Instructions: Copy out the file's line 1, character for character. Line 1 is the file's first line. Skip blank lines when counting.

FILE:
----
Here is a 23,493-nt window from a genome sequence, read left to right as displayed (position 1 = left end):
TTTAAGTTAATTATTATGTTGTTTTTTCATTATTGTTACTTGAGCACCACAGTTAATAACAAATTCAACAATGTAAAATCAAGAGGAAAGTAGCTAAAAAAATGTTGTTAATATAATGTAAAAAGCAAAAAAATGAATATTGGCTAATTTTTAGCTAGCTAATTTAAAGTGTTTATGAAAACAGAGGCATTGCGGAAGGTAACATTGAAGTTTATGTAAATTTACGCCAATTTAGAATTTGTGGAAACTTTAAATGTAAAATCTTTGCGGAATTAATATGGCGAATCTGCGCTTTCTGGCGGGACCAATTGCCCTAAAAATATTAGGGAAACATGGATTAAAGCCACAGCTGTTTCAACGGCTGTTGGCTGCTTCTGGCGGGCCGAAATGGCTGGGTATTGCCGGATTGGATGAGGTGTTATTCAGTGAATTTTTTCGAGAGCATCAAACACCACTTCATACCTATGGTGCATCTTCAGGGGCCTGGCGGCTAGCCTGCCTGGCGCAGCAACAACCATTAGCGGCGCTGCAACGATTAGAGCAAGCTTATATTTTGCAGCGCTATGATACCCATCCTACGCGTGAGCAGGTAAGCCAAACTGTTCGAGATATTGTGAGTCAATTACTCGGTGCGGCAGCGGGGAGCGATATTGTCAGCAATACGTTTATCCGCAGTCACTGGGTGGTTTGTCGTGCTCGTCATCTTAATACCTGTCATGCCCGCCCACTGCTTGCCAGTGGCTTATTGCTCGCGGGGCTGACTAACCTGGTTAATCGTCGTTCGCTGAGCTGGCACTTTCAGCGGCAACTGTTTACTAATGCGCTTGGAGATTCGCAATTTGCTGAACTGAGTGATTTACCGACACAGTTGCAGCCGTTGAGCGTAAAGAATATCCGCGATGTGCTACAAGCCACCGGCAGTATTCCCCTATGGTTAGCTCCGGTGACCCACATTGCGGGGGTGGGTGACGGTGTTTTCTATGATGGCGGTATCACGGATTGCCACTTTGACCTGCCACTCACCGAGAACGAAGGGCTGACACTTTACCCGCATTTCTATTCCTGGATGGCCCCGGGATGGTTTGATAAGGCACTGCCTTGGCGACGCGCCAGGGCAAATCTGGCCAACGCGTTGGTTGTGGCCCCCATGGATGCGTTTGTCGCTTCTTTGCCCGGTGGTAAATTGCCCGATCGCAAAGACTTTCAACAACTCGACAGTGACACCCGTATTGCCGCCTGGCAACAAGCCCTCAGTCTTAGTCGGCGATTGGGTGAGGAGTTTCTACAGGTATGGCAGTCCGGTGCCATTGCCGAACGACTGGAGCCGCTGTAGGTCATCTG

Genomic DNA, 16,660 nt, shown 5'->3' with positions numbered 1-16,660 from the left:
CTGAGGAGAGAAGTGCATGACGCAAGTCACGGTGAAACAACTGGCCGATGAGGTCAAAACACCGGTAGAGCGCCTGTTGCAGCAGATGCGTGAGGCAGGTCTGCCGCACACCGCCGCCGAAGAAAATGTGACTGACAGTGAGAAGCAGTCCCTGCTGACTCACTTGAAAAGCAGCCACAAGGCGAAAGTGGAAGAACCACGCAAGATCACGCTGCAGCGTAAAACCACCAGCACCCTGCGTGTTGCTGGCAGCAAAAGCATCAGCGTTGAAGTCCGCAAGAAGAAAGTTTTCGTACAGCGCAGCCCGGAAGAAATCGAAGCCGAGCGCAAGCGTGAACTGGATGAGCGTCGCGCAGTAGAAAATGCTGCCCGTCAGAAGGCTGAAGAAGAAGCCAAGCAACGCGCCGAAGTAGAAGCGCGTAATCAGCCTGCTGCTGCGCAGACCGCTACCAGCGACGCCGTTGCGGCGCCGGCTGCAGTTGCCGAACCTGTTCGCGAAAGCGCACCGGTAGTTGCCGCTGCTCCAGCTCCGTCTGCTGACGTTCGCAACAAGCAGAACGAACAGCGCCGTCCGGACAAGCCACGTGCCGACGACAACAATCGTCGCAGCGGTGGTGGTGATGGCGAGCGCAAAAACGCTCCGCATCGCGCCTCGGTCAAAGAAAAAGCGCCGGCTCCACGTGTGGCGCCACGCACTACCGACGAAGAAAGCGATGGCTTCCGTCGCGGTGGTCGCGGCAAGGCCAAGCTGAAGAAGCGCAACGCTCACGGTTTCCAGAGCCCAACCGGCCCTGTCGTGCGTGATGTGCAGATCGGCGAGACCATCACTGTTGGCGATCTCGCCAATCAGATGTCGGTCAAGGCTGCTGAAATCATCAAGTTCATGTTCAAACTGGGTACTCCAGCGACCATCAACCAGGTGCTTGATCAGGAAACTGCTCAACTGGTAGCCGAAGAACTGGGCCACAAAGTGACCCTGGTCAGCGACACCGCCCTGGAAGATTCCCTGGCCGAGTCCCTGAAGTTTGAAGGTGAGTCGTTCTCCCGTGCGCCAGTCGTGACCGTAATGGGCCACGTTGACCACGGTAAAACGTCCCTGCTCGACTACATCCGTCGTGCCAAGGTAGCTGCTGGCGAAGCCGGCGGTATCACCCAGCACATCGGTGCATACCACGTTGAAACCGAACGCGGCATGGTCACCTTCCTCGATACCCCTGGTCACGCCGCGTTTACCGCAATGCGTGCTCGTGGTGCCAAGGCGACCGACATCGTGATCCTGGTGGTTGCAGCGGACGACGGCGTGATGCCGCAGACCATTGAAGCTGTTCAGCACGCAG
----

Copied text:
Here is a 23,493-nt window from a genome sequence, read left to right as displayed (position 1 = left end):